Fairy Tale About Fisherman's Wife Gets Cajun Lilt

NEW ORLEANS (AP) — In Whitney Stewart's latest picture book, "A Catfish Tale," echoes of an age-old fairy tale spring to life.

         A humble fisherman catches, then tosses back a fish who claims to have magical powers. Scolded by his greedy wife, he keeps returning to ask for one seemingly impossible wish after another. They go too far, and the fish takes away everything, returning them to their humble life.

         "The Fisherman and His Wife" by the Brothers Grimm, right? But for Stewart, a native of Massachusetts who has made New Orleans a second home, there's more. Having grown up on the Brothers Grimm as a child and being married to a German native, evoking the spirit of Grimm made sense as she workshopped her latest project at her writer's group.

         She told the other members she wanted to dedicate the book to the late Cajun storyteller, Coleen Salley, who had become something of a mentor to her in the 1990s.

         "Someone said, 'If you're going to dedicate this to Coleen, then why aren't you going to make it a Cajun story?'" she recalled. "I didn't think I could do it. So one day, I sat down and tried to channel my inner bayou and then it happened."

         In "A Catfish Tale," narrated by an alligator and illustrated by Gerald Guerlais, you can hear both the cautionary tone of the Brothers Grimm and the lyrical splendor of Salley's work in such classics as the "Epossumondas" series.

         Like many aspiring Louisiana children's authors, Stewart sought out Salley while working on a story for Highlights for Children magazine. They became friends.

         The story never materialized, but Stewart's love of Salley and her storytelling style grew. They bonded over the fact that Salley had once lived in Germany and also was a fan of the Brothers Grimm stories. But really, Stewart could just listen to Salley talk all day.

         "She just had this way of speaking that, Oh my God … I'm this Yankee, WASPy, puritanical Mayflower girl, and she was just so loud and full of personality!" said Stewart, who also has written middle-grade novels and young adult biographies. "I truly admired that. It got into me."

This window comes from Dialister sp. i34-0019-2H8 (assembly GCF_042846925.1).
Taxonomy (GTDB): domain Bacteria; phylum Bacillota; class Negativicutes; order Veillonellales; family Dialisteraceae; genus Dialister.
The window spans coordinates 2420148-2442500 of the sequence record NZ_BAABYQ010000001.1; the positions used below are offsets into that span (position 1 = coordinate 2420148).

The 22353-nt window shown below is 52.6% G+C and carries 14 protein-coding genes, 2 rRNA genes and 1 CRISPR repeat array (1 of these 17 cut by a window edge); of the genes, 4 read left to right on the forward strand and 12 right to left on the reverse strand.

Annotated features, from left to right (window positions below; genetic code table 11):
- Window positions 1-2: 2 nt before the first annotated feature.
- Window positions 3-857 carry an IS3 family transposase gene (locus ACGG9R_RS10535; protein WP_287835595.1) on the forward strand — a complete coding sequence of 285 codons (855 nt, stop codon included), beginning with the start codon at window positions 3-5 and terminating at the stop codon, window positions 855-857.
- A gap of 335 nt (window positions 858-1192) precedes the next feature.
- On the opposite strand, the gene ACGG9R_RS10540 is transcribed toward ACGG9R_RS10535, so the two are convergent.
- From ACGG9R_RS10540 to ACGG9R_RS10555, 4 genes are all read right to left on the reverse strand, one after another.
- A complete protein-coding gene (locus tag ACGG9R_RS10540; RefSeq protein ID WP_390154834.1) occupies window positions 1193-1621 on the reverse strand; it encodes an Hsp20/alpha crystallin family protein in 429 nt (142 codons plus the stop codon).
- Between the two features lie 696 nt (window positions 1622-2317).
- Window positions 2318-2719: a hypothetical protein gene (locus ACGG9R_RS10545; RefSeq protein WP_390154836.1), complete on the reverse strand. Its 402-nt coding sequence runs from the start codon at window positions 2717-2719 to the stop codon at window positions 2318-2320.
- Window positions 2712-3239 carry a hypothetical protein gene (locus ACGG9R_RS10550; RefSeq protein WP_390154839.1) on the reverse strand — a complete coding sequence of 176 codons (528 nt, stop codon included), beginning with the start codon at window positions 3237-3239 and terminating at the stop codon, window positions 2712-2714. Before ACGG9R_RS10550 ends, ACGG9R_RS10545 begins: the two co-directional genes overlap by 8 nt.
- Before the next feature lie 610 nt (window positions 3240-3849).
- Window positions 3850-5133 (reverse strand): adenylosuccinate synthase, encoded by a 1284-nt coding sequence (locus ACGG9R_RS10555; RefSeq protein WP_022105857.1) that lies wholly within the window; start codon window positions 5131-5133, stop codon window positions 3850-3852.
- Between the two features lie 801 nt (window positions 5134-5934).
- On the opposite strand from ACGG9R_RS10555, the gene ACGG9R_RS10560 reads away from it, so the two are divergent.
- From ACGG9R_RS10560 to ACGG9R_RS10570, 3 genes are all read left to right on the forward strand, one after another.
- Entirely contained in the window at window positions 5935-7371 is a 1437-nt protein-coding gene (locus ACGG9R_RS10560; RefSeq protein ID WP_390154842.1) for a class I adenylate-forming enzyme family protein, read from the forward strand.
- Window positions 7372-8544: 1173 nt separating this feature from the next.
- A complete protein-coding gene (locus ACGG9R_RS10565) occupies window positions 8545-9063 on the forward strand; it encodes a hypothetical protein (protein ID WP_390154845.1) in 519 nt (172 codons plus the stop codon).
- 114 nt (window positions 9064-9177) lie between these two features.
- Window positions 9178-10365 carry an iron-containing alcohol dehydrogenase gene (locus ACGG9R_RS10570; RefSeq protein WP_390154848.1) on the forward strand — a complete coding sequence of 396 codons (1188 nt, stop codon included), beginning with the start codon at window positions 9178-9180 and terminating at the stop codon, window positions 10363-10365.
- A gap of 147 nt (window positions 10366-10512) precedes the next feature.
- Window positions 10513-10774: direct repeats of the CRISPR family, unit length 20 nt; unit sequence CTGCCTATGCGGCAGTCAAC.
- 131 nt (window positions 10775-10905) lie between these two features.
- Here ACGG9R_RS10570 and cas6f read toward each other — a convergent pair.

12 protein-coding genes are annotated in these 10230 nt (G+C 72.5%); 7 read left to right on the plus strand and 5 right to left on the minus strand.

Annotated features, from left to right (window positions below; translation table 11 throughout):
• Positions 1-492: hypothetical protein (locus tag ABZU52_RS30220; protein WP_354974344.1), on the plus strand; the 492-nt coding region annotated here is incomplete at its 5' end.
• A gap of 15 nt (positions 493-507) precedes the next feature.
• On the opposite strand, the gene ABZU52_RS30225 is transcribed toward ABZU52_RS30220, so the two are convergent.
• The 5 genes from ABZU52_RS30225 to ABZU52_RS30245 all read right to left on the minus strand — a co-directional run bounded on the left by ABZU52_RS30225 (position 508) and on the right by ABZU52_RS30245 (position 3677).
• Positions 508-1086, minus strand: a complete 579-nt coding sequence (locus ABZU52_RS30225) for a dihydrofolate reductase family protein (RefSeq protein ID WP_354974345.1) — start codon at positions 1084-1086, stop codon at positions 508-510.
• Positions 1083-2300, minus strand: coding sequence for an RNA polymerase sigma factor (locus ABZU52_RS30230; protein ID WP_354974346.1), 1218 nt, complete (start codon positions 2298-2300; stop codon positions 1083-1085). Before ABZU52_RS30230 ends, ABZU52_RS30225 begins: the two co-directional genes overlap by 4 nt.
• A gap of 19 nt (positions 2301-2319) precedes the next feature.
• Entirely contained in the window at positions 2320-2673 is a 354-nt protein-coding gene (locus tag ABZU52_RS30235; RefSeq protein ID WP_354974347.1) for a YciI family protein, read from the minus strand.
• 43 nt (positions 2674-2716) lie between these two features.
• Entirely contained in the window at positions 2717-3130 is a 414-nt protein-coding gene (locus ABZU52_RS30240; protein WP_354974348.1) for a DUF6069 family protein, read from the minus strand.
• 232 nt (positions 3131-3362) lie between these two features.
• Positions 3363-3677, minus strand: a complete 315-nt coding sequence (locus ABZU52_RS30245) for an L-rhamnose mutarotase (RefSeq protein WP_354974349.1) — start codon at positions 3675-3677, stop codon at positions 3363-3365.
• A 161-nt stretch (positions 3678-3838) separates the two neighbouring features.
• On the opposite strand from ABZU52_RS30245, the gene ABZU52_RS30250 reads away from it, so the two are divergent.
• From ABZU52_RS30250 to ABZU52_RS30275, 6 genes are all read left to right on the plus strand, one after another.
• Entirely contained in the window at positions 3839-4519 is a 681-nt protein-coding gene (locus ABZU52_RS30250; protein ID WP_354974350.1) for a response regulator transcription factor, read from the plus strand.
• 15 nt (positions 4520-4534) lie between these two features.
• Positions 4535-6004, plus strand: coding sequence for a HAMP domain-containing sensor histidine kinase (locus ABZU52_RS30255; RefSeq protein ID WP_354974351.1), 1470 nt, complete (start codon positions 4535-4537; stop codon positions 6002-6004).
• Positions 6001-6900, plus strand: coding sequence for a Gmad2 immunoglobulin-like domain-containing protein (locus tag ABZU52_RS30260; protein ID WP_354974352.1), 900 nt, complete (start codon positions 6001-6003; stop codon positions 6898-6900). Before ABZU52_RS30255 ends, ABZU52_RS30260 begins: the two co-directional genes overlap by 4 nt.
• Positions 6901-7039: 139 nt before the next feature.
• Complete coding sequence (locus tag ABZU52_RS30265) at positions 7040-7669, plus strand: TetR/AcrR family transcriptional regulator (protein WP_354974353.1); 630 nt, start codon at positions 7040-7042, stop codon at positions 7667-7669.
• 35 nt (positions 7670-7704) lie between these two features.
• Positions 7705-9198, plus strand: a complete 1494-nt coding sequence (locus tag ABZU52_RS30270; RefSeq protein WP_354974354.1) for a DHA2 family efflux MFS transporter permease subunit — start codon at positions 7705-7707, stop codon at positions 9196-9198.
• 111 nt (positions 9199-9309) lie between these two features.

So the book published this year by Albert Whitman & Co. is about Jacques, a poor Cajun fisherman on the bayou. His wife is Jolie, a pretty singer who sings "so true even the cicadas hush up to listen." But she has aspirations of grandure.

         For a while, the catfish is more than happy to oblige Jolie's whims, prefacing each fulfillment with the phrase, "Ah, tooloulou — if that ain't the easiest thing to do."

         A copy editor wanted to take out "tooloulou," Stewart said. She said she politely insisted that the word — Cajun French for fiddler crab — remain.

         "This is what kids will remember, this is the magic," she said. "It's easy to say. It makes them laugh."

         The key for Stewart was capturing the Cajun voice of the story as much as the words. She'd picked up that voice before Salley's first picture book was published in 2001. When they met in the early 1990s, Salley had become a legend in the French Quarter and reigned as the queen of her own Mardi Gras walking parade while becoming a fixture as a storyteller at the New Orleans Jazz and Heritage Festival's Kids Tent. She died in 2008, and was honored with a jazz funeral.

         Storytellers, including Stewart, were invited to provide a memorial at the following Jazz Fest.

         "I could hear her reading this story aloud," Stewart said of her work. "I had to put in more of that vocal burst that she had into it. Fortunately I had a lot of people encouraging me to play around with it a lot more, and to get more of that musicality into it.

         "I owe a lot to her."

         – by AP/ Reporter David Lee Simmons with NOLA.com | The Times-Picayune

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